According to Cicero, the auctoritas of ius augurum included the right to adjourn and overturn the process of law: consular election could be - and was - rendered invalid by inaugural error. For Cicero, this made the augur the most powerful authority in the Republic. Cicero himself was co-opted into the college only late in his career.[7]

In the later Republic, augury came under the supervision of the college of pontifices, a priestly-magistral office whose powers were increasingly woven into the cursus honorum. The office of pontifex maximus eventually became a de facto consular prerogative.[8] When his colleague Lepidus died, Augustus assumed his office as pontifex maximus, took priestly control over the State oracles (including the Sibylline books), and used his powers as censor to suppress the circulation of "unapproved" oracles.[9]

Augurs, auguria and auspices[edit]

In ancient Rome the auguria were considered to be in equilibrium with the sacra ("sacred things" or "rites") and were not the only way by which the gods made their will known. The augures publici (public augurs) concerned themselves only with matters related to the state.

According to Varro[10] they used to distinguish five kinds of territory: ager Romanus, ager Gabinus, ager peregrinus, ager hosticus, ager incertus: these distinctions clearly point to the times of the prehistory of Latium and testify the archaic quality of the art of augury.[11]

The jus augurale (augural law) was rigorously secret, therefore very little about the technical aspects of ceremonies and rituals has been recorded. We have only the names of some auguria (augural rites): e.g. the augurium salutis which took place once a year before the magistrates and the people, in which the gods were asked whether it was auspicious to ask to for the welfare of the Romans, the augurium canarium and the vernisera auguria. The first one required the sacrifice of red dogs and took place before wheat grains were shelled but not before they had formed.[12][13][14] Of the second we know only the name that implies a ritual related to the harvest.[15]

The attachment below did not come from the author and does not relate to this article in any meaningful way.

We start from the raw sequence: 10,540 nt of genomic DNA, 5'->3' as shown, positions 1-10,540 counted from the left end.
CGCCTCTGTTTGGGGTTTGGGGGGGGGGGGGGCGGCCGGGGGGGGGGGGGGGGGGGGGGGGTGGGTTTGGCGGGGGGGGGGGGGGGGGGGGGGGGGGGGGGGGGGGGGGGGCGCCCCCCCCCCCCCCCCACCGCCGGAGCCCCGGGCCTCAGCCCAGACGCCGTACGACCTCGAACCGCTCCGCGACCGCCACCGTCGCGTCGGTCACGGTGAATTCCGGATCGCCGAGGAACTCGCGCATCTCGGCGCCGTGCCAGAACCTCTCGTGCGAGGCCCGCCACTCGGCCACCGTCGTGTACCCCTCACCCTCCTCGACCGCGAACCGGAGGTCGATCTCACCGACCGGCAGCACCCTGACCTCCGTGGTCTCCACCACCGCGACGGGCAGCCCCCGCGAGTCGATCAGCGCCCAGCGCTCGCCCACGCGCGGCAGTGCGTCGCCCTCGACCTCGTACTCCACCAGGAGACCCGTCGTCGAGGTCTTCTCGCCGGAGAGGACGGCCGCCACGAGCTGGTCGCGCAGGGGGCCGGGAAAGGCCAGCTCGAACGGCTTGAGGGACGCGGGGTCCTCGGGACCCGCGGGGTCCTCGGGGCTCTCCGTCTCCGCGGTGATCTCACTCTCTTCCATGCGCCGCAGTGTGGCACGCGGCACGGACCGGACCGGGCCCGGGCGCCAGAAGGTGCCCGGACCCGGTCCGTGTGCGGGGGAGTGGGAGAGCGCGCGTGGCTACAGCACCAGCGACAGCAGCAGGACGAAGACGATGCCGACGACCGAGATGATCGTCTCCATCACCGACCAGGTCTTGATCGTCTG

Augurium and auspicium are terms used indifferently by the ancient.[16] Modern scholars have debated the issue at length but have failed to find a distinctive definition that may hold for all the known cases. By such considerations Dumezil[17] thinks that the two terms refer in fact to two aspects of the same religious act: auspicium would design the technical process of the operation, i.e. aves spicere, looking at the birds. His result would be the augurium, i.e. the determination, acknowledgement of the presence of the *auges, the favour of the god(s), the intention and the final result of the whole operation. In Varro's words "Agere augurium, aves specit",[18] "to conduct the augurium, he observed the birds". Since auguria publica and inaugurations of magistrates are strictly connected to political life this brought about the deterioration and abuses that condemned augury to progressive and inarrestable debasement, stripping it of all religious value.

The role of the augur was that of consulting and interpreting the will of gods about some course of action such as accession of kings to the throne, of magistrates and major sacerdotes to their functions (inauguration) and all public enterprises.

The prototype of the ritual of inauguration of people is described in Livy's[19] relation of the inauguration of king Numa Pompilius. The augur asks Jupiter (signa belong to Jupiter): "Si fas est (i.e. if it is divine justice to do this)... send me a certain signum (sign)", then the augur listed the auspicia he wanted to see coming. When they appeared Numa was declared king.